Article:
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leadership above (and below) the line.

October 13, 2016

I have had the opportunity in recent weeks to reflect on the extent to which an individual can make a difference to an organization. It was prompted by a conversation with a friend who was sharing with me the changes they had observed in their organization since it had been placed under the leadership of a particular individual – let’s call him Dave.

The changes have been perceived almost universally as negative. Of the greatest concern was a declaration by Dave that what was required for the organisation’s success was “above the line thinking”. This was listened to by the team members as a prohibition by Dave and his leadership team against the expression of any views that might be seen as critical, pessimistic or negative. This is especially true for them when it is declared as “below the line thinking” and as such not consistent with the vision and aims of the organization. Dave communicates with the team regularly via email and reminds them of what is required if the organisation is to succeed.

Now I have nothing against using metaphors (like “above and below the line thinking” – whatever that is supposed to mean) to help people conceive of alternate futures, but silencing dissent in an organization doesn’t bode well for their long-term business sustainability. It isn’t difficult to imagine the effectiveness of, say, an audit and compliance function if you require the members of that team to only be supportive and positive in relation to the organisation’s activities.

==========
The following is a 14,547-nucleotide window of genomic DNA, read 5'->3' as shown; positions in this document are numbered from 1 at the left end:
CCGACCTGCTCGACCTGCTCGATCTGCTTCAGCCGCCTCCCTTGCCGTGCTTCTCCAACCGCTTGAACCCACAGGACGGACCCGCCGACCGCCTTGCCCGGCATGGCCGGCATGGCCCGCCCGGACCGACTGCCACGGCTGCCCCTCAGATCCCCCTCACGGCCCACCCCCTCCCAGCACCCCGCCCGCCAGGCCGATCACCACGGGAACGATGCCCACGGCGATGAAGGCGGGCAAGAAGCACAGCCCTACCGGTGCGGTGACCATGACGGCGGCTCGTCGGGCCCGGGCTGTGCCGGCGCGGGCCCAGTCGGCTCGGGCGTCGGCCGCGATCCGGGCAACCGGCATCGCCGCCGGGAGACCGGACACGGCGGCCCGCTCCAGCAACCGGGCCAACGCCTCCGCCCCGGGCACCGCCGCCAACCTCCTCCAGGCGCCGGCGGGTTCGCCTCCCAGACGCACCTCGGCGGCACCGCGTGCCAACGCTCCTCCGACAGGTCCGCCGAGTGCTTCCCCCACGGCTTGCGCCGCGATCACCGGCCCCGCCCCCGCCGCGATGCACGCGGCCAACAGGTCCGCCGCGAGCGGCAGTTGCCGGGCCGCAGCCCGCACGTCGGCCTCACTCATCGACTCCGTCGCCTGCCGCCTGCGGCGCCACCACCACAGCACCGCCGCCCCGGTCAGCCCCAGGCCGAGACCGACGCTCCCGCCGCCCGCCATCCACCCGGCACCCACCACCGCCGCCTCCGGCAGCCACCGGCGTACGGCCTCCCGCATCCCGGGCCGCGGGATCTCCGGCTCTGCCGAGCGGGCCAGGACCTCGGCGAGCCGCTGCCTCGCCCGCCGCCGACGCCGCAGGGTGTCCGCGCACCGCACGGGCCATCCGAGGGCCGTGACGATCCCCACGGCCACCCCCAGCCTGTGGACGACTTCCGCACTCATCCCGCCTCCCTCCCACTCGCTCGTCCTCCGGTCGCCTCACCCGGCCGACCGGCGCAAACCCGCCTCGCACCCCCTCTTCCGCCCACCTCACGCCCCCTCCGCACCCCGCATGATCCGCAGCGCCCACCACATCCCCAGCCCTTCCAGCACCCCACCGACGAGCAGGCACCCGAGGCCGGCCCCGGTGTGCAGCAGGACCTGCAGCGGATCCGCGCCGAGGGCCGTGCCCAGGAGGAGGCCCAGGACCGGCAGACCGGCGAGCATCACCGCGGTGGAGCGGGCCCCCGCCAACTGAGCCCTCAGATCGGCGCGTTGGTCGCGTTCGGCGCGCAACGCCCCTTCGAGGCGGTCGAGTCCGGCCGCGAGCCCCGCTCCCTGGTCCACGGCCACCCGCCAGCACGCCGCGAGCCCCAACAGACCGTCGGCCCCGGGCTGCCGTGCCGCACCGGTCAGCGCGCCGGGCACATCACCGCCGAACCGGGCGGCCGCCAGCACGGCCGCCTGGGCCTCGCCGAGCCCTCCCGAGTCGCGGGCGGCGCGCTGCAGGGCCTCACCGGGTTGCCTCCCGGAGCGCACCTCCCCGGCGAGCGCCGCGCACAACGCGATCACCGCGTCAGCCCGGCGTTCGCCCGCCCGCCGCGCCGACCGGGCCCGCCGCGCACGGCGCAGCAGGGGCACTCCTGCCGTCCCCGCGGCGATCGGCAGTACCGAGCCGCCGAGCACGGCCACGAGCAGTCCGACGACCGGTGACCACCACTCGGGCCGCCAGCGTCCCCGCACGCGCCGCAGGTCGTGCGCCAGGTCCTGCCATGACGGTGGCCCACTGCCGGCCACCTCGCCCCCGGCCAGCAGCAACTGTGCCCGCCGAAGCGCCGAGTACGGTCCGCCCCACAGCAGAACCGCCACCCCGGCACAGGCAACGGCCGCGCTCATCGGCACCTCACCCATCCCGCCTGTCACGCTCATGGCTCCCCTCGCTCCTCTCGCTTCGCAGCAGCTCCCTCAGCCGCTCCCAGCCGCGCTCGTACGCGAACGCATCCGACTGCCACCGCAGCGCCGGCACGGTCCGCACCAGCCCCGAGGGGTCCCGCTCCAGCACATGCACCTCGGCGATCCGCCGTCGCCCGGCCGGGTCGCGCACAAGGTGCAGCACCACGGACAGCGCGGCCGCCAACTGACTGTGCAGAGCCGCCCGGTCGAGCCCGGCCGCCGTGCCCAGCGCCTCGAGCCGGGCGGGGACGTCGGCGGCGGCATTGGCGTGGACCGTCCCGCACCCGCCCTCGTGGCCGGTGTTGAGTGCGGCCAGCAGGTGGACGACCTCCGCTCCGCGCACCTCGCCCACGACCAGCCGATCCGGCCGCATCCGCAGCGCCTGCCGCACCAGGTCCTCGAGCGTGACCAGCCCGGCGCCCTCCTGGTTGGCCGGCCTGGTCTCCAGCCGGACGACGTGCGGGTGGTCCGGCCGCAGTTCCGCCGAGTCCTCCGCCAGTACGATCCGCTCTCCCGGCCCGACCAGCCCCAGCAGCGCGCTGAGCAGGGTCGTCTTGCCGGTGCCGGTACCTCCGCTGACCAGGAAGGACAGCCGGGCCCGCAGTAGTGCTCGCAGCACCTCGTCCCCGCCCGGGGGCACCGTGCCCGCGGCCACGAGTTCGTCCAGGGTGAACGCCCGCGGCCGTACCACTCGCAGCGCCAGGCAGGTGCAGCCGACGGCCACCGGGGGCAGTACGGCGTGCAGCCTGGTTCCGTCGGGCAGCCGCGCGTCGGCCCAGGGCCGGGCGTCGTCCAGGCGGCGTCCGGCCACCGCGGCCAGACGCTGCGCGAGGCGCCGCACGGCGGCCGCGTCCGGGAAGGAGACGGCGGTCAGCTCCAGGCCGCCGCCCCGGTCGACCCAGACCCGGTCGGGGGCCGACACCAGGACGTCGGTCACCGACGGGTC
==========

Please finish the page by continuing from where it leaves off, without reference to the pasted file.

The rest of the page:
Dave is certainly making a difference and is ‘leading’ that organization. The question is, to where? What is clear is that the beatings will continue until morale improves.

The kanji for bushido


Contrast Dave’s leadership to that of Jim – a participant in a Samurai Game I recently facilitated in Singapore.

One of Jim’s earliest responsibilities as a leader was to share his vision for his team and how he wanted them to conduct themselves in the pursuit of that vision. I can’t tell you what he said or what metaphors he used. It is not that it is secret or confidential – I just didn’t hear anything of what he said to his team nor how he said it. I did however see the lasting impact of his words.

I think when he was appointed as their leader Jim would have been pretty happy to learn that there was someone in his team who had not only previous experience with the Samurai Game, but experience as a Ninja as well – and a fairly effective Ninja at that. (All you need to know about the role of a Ninja for now is that they do not have to play by any rules. While others are bound to participate according to Bushido and embody values like respect, honour, courage, integrity and honesty (nothing there about ‘above the line’ thinking…) – the Ninja do not. The only rule for the Ninja is that there are no rules.)